The Pittsburgh Penguins needed about seven minutes to make the Wells Fargo Center as quiet as the other 29 NHL arenas the past three months with goals by Tyler Kennedy and James Neal.
Despite the lockout that threatened the season, Philadelphia Flyers fans, eventually, made their presence known. This place was sold out for a 3-1 Penguins victory, one of 13 games that kicked off the NHL’s abbreviated 48-game regular-season schedule on Saturday.
“They have a lot of loyal fans and a lot of people who love their team here,” Penguins captain Sidney Crosby said. “It was great to see that we’re still getting the turnout that we’re getting.”
That’s in Philly, where fans would walk through the turnstiles whenever the owners and players agreed to halt the third work stoppage in the NHL over the last 20 years. And full arenas like this one will be the norm — at least in most NHL markets — this weekend.
That’s not to say this latest stoppage won’t have an impact. It already has. The NHL has moved further outside the consciousness of the average sports fan. But had a fringe hockey fan or somebody new to the sport entered the building, he or she may not have noticed that we weren’t in the middle of an 82-game schedule.
“Thank your fans!” was not scribbled on the ice like had been after the last lockout, which cost the entire 2004-05 season. The play wasn’t crisp, although nothing worse than if both teams had come off long road trips in the middle of a grueling season.
“We knew it was going to be a little sloppy,” said Neal, the Penguins forward who made it 2-0 with a goal 7:20 into the contest. “Guys are still trying to get their timing down. It’s been a long time since we’ve been in a game situation.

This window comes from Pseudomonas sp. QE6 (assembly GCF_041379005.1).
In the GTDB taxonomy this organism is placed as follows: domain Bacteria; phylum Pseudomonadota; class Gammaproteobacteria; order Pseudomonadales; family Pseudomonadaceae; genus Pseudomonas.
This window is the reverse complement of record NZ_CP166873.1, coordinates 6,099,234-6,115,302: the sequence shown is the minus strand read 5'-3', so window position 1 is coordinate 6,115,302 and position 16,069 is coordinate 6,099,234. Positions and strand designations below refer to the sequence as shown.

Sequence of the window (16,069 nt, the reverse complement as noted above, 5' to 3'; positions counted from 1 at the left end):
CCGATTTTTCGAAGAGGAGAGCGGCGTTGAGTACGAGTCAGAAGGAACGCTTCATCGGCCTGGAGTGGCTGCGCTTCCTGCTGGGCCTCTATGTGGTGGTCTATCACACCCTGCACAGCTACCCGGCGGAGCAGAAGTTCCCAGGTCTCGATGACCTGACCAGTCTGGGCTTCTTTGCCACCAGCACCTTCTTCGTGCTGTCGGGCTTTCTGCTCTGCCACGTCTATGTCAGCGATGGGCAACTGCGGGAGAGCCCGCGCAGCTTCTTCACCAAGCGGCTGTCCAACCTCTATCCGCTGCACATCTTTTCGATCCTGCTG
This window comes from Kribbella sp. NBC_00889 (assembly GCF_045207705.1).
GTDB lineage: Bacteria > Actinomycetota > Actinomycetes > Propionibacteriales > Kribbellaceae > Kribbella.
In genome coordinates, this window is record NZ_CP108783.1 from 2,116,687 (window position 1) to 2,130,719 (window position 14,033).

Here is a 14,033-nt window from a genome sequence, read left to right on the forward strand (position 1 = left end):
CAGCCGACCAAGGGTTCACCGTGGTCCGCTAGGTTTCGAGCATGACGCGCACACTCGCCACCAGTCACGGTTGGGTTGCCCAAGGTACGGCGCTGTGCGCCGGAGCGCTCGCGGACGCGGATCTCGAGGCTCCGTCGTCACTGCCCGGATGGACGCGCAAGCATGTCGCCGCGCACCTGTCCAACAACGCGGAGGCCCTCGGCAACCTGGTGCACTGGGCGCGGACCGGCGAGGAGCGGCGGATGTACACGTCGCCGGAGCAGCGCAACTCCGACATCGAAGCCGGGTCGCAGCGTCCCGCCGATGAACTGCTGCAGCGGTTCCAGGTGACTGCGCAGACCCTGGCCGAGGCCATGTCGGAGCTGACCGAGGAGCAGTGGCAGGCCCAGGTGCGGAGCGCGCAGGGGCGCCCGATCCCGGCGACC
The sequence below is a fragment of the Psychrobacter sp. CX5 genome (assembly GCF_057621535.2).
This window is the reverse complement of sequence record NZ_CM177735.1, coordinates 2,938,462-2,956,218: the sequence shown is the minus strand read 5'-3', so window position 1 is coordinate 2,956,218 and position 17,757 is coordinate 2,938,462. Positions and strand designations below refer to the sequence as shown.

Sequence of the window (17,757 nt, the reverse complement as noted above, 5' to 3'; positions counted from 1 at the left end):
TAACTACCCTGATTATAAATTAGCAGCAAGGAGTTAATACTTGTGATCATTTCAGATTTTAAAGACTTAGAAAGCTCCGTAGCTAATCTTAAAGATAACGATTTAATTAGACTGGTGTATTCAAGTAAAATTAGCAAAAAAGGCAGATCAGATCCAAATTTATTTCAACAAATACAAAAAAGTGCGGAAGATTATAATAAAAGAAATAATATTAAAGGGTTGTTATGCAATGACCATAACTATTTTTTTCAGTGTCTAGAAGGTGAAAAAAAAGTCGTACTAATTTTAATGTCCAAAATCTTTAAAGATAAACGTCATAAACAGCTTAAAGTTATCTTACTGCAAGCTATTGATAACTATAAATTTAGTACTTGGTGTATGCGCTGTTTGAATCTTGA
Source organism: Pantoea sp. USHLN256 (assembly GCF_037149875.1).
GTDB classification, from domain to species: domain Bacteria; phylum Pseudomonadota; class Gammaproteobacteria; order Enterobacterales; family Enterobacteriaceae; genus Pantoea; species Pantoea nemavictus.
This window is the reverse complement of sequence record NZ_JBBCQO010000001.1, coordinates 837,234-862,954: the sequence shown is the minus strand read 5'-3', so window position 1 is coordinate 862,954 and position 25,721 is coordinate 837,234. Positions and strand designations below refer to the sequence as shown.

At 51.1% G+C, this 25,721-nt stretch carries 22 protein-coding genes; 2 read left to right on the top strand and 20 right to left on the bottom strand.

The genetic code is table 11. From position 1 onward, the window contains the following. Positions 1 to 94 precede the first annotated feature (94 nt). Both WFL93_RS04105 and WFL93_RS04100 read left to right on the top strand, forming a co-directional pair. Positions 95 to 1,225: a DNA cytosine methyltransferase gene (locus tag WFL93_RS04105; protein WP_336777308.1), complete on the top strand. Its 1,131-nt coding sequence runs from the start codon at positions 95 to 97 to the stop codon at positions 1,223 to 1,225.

“We knew we weren’t going to come here like it was Game 6 of the playoffs where we’d whip the puck around making great passes. We knew we’d be scrambling.”
Flyers fans who wore the free orange “Let’s go!” T-shirts still disliked the Penguins star center as always, and the “Crosby Sucks!” chant began early.
Philadelphia became the latest team to offer a tiding, following half-price tickets, free jerseys along with merchandise and concession discounts announced by other teams after the owners and players agreed to a new collective-bargaining agreement.
The lockout centered around the owners’ desire to cut the players’ take of league revenues, limits to contract lengths and revenue sharing. The two sides agreed in principle to a 10-year deal (either can side can opt out after eight years) on Jan. 6 and the players followed the owners in ratifying the deal in Jan. 12 — leaving a just week for training camp before play began.
Maybe the Flyers had a week and one period.
"The first period was kind of ugly,” said new Flyers captain Claude Giroux, who scored Philly’s lone goal, in the second period. “Guys were trying to get their legs back. Things were a little sloppy.”
Don’t worry, the sloppiness should disappear. It’s only the first game and, sadly, a large part of Saturday’s crowd probably didn’t notice anyway.